The Consumers’ Right to Know (Country of Origin of Food) Bill proposes major problems for popular and basic parts of the family food budget, NZ Food and Grocery Council Chief Executive Katherine Rich said this week. Rich appeared before a parliamentary select committee hearing submissions on the bill.
“We absolutely support country of origin labelling on a voluntary basis and our members provide this information to consumers already.
“But expressing support for country of origin labelling and what is actually in this bill are two different things. We told the Select Committee today that had the bill stuck with fresh fruit and vegetables, it could have gained widespread industry support.
“But as drafted, it proposes problems for many basic staple foods, such as coffee (powdered and capsules), tea, sugar, flour, fish, meat, custard powder, pepper, cooking oils, oats, spices, baking soda, as well as some breakfast cereals.
“From time to time, many of these single-component products use ingredients from several sources, and keeping up with an ever-changing supply and labelling for every batch would be a huge, if not impossible, challenge for suppliers.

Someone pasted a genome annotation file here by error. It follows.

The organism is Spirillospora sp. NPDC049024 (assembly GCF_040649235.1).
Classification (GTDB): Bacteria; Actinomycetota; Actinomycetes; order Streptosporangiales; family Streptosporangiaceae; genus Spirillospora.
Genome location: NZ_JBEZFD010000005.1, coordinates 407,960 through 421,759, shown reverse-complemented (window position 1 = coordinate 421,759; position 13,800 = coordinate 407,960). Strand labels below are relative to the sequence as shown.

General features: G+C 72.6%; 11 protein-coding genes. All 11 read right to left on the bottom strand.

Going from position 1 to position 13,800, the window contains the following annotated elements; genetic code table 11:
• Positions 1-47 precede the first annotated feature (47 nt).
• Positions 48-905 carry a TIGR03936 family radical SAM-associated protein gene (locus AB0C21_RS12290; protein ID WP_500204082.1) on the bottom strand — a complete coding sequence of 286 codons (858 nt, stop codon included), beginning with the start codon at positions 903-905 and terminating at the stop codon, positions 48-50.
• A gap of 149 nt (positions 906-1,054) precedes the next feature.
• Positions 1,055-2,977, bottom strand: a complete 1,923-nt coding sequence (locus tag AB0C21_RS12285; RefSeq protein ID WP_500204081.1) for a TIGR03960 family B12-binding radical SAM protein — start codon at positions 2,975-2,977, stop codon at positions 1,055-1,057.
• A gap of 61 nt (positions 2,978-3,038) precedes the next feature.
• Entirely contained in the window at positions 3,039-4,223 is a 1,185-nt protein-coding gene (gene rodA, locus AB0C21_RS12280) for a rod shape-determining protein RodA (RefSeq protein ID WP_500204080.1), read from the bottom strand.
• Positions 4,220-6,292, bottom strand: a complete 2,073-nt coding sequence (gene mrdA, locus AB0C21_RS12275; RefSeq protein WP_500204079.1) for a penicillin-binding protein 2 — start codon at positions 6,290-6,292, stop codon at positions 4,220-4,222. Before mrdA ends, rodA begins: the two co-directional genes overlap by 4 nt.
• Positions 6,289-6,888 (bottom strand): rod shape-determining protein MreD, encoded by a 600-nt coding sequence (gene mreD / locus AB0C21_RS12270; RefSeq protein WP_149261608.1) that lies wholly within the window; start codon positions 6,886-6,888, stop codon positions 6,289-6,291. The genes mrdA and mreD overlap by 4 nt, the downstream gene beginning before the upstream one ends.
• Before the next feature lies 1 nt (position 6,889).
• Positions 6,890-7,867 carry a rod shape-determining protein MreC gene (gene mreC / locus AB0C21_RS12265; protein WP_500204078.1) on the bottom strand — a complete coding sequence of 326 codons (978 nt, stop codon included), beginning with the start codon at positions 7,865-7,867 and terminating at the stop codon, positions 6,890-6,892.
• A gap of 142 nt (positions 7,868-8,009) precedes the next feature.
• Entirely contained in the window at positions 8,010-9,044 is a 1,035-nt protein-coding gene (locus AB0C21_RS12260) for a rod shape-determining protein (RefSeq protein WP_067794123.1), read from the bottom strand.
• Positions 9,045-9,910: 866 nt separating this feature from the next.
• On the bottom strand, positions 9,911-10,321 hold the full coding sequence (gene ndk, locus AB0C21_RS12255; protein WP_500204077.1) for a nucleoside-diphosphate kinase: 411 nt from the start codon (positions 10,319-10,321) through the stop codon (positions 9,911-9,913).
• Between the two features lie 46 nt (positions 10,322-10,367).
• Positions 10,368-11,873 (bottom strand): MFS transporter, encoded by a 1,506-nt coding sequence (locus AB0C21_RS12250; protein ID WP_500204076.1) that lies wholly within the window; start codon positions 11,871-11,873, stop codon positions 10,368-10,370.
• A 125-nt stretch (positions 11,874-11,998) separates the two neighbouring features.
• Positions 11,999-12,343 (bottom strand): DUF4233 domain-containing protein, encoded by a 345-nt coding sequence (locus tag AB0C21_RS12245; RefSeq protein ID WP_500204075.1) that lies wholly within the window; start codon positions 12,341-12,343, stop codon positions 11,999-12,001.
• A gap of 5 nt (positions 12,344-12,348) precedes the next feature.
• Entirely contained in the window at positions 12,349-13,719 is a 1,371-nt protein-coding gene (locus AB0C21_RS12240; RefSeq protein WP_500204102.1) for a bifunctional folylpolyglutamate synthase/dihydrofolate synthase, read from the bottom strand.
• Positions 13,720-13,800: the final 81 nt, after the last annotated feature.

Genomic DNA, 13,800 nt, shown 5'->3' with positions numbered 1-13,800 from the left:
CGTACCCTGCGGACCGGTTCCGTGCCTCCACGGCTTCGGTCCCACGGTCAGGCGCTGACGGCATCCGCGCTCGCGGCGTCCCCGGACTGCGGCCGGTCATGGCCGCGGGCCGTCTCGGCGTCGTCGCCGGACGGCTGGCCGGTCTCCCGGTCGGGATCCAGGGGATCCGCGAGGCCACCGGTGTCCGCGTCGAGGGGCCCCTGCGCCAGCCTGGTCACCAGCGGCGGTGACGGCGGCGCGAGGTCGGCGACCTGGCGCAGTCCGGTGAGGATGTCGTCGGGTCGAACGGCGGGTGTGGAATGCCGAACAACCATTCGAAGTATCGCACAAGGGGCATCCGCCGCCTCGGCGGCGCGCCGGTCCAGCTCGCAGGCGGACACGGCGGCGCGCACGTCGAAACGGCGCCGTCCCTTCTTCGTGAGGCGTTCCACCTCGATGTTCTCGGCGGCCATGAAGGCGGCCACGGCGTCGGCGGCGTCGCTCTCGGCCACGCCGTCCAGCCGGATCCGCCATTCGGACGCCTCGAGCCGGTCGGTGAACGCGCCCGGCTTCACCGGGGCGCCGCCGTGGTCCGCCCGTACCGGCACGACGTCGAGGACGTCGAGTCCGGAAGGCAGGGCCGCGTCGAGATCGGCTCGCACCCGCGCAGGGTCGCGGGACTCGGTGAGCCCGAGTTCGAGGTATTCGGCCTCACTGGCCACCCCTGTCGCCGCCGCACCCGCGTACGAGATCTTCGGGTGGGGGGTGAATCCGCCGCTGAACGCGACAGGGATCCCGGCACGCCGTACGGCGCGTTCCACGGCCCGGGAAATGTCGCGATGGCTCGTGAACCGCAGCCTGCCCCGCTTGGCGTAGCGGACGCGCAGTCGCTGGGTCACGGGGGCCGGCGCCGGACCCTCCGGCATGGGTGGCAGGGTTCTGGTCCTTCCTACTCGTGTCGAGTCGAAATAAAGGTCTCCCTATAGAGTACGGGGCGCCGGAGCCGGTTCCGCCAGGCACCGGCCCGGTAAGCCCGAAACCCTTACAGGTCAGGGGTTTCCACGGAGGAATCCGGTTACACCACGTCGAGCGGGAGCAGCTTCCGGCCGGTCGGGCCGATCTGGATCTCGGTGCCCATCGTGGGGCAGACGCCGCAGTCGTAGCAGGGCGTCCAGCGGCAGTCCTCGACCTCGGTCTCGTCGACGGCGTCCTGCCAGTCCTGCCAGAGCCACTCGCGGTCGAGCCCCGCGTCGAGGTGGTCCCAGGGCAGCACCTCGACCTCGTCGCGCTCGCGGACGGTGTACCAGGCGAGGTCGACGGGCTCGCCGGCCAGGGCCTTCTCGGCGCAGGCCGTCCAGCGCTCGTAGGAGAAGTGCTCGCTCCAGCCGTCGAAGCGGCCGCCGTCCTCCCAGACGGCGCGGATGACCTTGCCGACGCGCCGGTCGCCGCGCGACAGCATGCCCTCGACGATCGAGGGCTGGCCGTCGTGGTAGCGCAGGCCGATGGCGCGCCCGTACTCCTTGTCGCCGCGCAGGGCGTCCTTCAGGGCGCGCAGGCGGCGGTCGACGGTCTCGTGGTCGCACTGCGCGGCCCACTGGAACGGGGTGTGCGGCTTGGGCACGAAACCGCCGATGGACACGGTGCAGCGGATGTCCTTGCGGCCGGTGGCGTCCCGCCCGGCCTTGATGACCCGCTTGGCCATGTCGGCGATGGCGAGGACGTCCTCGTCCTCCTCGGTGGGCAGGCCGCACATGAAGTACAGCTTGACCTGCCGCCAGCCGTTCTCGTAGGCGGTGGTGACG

“Coffee is a good example. Beans are globally traded, with supply changing due to availability and price. A packet of instant coffee could have beans from 10 different countries but it’s blended to have the taste consumers expect.
“Maintaining segregation on a massive scale, or regularly re-labelling the origin of blends, would be a task where the costs would outweigh what shoppers want.
“New Zealand is a very small market, which makes New Zealand-specific labelling a costly option. There is also the prospect that global traders will by-pass us because of the cost of labelling, thereby reducing consumer choice and competition. Because of the unique definitions in the bill even products from other countries with clear country of origin labels might not comply.
“These products are captured at a time when voluntary labelling for the vast majority of them is working well and truthfully under consumer law. Many are not produced locally, or only seasonally, creating a minefield of cost through re-labelling and related compliance requirements that will eventually be passed to consumers.
“Though it seems most consumers are in favour of country of origin labelling for fresh fruit and vegetables, they may not be so keen if it raises the cost of tea, coffee, pepper, flour, and breakfast cereals,” says Rich.